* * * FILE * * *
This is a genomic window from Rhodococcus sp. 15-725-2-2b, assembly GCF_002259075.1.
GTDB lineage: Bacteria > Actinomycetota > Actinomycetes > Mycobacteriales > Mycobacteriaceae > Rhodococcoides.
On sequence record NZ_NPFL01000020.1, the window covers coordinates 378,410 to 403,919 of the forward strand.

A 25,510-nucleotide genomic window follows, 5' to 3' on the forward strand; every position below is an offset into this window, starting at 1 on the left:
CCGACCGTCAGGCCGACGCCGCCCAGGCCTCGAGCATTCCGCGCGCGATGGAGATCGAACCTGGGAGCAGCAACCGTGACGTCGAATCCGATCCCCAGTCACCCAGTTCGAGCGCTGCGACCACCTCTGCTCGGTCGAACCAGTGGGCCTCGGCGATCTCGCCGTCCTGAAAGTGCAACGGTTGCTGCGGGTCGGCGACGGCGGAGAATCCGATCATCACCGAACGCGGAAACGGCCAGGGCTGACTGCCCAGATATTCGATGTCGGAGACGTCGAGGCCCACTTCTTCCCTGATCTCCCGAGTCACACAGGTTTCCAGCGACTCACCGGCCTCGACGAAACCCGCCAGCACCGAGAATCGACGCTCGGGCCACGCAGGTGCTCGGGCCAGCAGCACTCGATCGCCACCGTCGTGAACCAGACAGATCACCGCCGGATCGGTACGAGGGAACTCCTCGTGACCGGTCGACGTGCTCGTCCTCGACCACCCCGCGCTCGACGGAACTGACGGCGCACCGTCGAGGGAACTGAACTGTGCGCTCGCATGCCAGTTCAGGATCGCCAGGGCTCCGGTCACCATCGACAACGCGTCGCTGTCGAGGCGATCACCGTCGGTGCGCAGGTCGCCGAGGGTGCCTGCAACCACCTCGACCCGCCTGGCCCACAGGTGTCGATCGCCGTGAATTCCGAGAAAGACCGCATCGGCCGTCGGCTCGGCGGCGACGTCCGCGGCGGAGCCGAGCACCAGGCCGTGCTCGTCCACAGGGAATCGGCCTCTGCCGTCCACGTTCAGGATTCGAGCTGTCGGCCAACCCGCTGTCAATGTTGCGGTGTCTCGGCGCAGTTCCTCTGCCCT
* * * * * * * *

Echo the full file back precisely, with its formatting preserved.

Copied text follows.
This is a genomic window from Rhodococcus sp. 15-725-2-2b, assembly GCF_002259075.1.
GTDB lineage: Bacteria > Actinomycetota > Actinomycetes > Mycobacteriales > Mycobacteriaceae > Rhodococcoides.
On sequence record NZ_NPFL01000020.1, the window covers coordinates 378,410 to 403,919 of the forward strand.

A 25,510-nucleotide genomic window follows, 5' to 3' on the forward strand; every position below is an offset into this window, starting at 1 on the left:
CCGACCGTCAGGCCGACGCCGCCCAGGCCTCGAGCATTCCGCGCGCGATGGAGATCGAACCTGGGAGCAGCAACCGTGACGTCGAATCCGATCCCCAGTCACCCAGTTCGAGCGCTGCGACCACCTCTGCTCGGTCGAACCAGTGGGCCTCGGCGATCTCGCCGTCCTGAAAGTGCAACGGTTGCTGCGGGTCGGCGACGGCGGAGAATCCGATCATCACCGAACGCGGAAACGGCCAGGGCTGACTGCCCAGATATTCGATGTCGGAGACGTCGAGGCCCACTTCTTCCCTGATCTCCCGAGTCACACAGGTTTCCAGCGACTCACCGGCCTCGACGAAACCCGCCAGCACCGAGAATCGACGCTCGGGCCACGCAGGTGCTCGGGCCAGCAGCACTCGATCGCCACCGTCGTGAACCAGACAGATCACCGCCGGATCGGTACGAGGGAACTCCTCGTGACCGGTCGACGTGCTCGTCCTCGACCACCCCGCGCTCGACGGAACTGACGGCGCACCGTCGAGGGAACTGAACTGTGCGCTCGCATGCCAGTTCAGGATCGCCAGGGCTCCGGTCACCATCGACAACGCGTCGCTGTCGAGGCGATCACCGTCGGTGCGCAGGTCGCCGAGGGTGCCTGCAACCACCTCGACCCGCCTGGCCCACAGGTGTCGATCGCCGTGAATTCCGAGAAAGACCGCATCGGCCGTCGGCTCGGCGGCGACGTCCGCGGCGGAGCCGAGCACCAGGCCGTGCTCGTCCACAGGGAATCGGCCTCTGCCGTCCACGTTCAGGATTCGAGCTGTCGGCCAACCCGCTGTCAATGTTGCGGTGTCTCGGCGCAGTTCCTCTGCCCT